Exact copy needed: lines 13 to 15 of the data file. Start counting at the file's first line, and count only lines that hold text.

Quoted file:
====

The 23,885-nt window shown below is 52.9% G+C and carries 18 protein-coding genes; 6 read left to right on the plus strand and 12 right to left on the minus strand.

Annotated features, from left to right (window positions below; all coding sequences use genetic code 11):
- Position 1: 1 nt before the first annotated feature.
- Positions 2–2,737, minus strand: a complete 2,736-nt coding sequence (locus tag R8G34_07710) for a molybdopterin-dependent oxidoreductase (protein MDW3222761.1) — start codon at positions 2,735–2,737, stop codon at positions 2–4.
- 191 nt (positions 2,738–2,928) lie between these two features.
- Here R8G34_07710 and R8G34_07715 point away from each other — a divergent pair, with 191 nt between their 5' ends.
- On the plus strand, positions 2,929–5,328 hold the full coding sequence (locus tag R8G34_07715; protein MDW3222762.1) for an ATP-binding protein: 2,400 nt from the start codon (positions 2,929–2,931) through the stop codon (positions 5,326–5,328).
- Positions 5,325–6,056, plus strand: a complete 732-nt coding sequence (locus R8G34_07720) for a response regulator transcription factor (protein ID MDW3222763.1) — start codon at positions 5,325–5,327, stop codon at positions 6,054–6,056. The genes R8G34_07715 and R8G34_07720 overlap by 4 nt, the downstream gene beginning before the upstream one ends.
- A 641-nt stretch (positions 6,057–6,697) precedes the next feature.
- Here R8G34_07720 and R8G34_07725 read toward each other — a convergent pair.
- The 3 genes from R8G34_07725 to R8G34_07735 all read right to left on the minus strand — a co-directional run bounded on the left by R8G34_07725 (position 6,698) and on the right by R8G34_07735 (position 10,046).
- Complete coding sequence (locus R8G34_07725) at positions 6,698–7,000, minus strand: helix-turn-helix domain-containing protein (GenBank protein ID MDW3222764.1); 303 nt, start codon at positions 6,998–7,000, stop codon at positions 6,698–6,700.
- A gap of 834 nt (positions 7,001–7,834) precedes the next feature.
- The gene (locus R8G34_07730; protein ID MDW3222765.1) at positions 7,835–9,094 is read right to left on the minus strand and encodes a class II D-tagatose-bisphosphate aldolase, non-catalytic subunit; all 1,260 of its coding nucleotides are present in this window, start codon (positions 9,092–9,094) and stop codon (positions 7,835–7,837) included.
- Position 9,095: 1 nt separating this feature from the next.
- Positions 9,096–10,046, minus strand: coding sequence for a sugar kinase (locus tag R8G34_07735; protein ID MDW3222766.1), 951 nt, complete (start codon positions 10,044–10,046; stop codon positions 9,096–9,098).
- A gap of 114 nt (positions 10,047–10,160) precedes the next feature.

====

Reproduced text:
- A gap of 834 nt (positions 7,001–7,834) precedes the next feature.
- The gene (locus R8G34_07730; protein ID MDW3222765.1) at positions 7,835–9,094 is read right to left on the minus strand and encodes a class II D-tagatose-bisphosphate aldolase, non-catalytic subunit; all 1,260 of its coding nucleotides are present in this window, start codon (positions 9,092–9,094) and stop codon (positions 7,835–7,837) included.
- Position 9,095: 1 nt separating this feature from the next.